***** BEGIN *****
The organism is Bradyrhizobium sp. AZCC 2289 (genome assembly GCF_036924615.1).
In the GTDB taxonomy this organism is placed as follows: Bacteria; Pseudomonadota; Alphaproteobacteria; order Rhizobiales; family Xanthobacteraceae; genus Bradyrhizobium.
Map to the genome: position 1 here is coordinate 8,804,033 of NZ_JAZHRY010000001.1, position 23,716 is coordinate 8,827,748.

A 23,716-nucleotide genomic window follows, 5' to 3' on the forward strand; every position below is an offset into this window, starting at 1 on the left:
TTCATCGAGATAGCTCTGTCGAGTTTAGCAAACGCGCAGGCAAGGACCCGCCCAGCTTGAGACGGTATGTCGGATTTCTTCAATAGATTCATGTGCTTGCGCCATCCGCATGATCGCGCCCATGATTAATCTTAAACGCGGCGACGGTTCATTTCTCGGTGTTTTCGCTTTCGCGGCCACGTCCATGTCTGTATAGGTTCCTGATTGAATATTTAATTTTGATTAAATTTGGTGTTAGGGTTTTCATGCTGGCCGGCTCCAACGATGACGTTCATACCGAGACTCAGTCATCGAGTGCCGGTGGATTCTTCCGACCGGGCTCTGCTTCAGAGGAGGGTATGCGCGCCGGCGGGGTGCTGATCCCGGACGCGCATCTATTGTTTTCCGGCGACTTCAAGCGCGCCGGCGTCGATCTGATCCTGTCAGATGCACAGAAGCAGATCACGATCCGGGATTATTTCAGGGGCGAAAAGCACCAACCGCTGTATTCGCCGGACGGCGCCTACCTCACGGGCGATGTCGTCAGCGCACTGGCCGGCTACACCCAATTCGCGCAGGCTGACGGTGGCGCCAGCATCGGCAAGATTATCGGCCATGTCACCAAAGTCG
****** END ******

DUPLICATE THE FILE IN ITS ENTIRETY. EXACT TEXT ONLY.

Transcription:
The organism is Bradyrhizobium sp. AZCC 2289 (genome assembly GCF_036924615.1).
In the GTDB taxonomy this organism is placed as follows: Bacteria; Pseudomonadota; Alphaproteobacteria; order Rhizobiales; family Xanthobacteraceae; genus Bradyrhizobium.
Map to the genome: position 1 here is coordinate 8,804,033 of NZ_JAZHRY010000001.1, position 23,716 is coordinate 8,827,748.

A 23,716-nucleotide genomic window follows, 5' to 3' on the forward strand; every position below is an offset into this window, starting at 1 on the left:
TTCATCGAGATAGCTCTGTCGAGTTTAGCAAACGCGCAGGCAAGGACCCGCCCAGCTTGAGACGGTATGTCGGATTTCTTCAATAGATTCATGTGCTTGCGCCATCCGCATGATCGCGCCCATGATTAATCTTAAACGCGGCGACGGTTCATTTCTCGGTGTTTTCGCTTTCGCGGCCACGTCCATGTCTGTATAGGTTCCTGATTGAATATTTAATTTTGATTAAATTTGGTGTTAGGGTTTTCATGCTGGCCGGCTCCAACGATGACGTTCATACCGAGACTCAGTCATCGAGTGCCGGTGGATTCTTCCGACCGGGCTCTGCTTCAGAGGAGGGTATGCGCGCCGGCGGGGTGCTGATCCCGGACGCGCATCTATTGTTTTCCGGCGACTTCAAGCGCGCCGGCGTCGATCTGATCCTGTCAGATGCACAGAAGCAGATCACGATCCGGGATTATTTCAGGGGCGAAAAGCACCAACCGCTGTATTCGCCGGACGGCGCCTACCTCACGGGCGATGTCGTCAGCGCACTGGCCGGCTACACCCAATTCGCGCAGGCTGACGGTGGCGCCAGCATCGGCAAGATTATCGGCCATGTCACCAAAGTCG